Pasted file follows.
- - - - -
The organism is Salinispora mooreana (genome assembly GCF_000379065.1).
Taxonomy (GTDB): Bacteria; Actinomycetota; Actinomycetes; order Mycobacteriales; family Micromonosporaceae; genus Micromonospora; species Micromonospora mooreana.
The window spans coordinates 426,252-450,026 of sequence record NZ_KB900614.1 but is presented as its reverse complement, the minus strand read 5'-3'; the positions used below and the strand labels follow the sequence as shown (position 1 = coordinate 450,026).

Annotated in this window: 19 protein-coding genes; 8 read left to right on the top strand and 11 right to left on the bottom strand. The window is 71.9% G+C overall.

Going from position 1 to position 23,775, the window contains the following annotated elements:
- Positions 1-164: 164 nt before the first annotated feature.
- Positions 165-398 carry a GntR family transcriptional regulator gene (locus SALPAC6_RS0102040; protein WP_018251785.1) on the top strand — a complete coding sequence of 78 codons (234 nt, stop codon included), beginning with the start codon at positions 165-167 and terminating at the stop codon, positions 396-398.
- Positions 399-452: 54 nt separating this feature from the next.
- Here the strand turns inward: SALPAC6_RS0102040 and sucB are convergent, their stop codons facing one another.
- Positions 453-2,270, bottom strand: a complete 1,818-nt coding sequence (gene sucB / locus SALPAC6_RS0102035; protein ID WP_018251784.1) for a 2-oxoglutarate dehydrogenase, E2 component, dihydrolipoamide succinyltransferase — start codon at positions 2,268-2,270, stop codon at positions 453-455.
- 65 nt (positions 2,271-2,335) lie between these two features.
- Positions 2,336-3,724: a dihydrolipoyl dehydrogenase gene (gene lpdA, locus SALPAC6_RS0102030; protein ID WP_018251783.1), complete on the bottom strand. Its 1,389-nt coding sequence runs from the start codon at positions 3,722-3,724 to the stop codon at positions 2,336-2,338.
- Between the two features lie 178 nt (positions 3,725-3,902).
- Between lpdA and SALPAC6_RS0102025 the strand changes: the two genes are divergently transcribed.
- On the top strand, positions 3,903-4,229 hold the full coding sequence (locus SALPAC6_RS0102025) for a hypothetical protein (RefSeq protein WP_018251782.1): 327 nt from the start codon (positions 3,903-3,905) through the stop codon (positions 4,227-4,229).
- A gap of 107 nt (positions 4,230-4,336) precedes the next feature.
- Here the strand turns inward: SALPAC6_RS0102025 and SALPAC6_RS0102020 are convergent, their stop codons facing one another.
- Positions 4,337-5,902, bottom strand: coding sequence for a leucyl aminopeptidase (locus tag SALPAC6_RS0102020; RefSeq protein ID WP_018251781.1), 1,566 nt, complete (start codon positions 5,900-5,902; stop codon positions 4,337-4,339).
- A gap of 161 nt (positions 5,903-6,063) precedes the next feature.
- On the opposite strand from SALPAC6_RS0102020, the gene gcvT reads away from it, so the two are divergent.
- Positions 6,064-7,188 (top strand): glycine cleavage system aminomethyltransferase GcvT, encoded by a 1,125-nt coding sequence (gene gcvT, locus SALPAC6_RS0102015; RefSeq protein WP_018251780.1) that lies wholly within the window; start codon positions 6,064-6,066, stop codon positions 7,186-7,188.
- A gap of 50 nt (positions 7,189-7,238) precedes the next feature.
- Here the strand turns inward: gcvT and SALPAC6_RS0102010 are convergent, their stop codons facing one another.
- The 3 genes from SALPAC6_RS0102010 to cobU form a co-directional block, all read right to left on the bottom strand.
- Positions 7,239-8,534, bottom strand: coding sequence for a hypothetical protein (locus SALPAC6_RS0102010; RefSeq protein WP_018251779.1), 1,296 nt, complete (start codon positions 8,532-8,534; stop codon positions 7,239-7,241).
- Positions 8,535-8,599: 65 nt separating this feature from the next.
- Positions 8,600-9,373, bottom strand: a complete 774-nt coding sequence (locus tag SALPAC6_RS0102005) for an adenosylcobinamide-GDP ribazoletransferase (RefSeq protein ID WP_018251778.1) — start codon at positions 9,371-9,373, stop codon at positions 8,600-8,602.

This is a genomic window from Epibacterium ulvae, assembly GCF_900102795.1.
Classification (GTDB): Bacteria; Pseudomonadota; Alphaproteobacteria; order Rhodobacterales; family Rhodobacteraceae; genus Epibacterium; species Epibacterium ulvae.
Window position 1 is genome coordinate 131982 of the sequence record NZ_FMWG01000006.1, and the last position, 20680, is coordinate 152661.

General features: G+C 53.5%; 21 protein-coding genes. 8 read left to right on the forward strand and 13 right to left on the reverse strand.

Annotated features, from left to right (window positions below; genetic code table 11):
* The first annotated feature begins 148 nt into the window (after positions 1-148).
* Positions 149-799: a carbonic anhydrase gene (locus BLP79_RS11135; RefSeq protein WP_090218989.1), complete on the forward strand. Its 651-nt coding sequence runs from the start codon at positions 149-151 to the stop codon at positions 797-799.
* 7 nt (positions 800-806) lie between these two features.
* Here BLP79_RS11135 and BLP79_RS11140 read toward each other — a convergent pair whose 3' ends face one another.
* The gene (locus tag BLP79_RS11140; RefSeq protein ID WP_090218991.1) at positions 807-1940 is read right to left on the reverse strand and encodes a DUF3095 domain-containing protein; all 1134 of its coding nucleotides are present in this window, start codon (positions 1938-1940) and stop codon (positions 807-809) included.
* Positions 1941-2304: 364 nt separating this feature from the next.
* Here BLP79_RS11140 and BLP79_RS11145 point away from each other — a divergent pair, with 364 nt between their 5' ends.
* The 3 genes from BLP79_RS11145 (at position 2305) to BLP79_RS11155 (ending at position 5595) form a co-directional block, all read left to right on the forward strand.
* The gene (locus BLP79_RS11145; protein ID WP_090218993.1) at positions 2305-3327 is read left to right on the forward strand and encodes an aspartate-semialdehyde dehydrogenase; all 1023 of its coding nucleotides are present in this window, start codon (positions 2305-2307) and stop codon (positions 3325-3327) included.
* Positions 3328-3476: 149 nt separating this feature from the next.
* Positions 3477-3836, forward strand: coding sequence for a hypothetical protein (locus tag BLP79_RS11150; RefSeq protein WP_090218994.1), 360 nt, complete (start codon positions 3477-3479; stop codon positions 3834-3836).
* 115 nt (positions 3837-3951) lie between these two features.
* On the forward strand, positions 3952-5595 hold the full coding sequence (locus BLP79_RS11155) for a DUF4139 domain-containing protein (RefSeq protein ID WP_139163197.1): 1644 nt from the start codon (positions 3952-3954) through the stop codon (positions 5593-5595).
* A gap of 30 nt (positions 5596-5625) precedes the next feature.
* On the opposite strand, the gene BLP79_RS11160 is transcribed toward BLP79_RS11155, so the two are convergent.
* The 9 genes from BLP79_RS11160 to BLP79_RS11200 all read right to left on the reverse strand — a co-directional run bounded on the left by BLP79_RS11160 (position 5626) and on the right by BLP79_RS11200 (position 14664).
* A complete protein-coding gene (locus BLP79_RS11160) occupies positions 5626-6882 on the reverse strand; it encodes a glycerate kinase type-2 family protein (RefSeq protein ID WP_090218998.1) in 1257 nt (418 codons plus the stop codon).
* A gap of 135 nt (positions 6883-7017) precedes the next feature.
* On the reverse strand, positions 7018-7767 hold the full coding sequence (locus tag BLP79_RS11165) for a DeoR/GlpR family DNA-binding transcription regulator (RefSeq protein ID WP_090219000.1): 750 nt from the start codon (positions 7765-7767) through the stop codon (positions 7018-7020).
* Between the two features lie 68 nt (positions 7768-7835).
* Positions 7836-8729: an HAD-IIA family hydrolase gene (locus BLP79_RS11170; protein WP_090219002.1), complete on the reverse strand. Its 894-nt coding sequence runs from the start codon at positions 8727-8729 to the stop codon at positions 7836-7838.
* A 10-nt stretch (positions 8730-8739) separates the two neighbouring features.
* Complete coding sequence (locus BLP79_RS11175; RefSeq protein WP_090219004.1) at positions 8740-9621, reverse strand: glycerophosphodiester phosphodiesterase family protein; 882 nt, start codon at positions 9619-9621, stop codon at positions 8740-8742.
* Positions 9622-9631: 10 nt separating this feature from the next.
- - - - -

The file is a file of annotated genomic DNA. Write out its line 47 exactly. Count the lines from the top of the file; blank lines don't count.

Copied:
* On the opposite strand, the gene BLP79_RS11160 is transcribed toward BLP79_RS11155, so the two are convergent.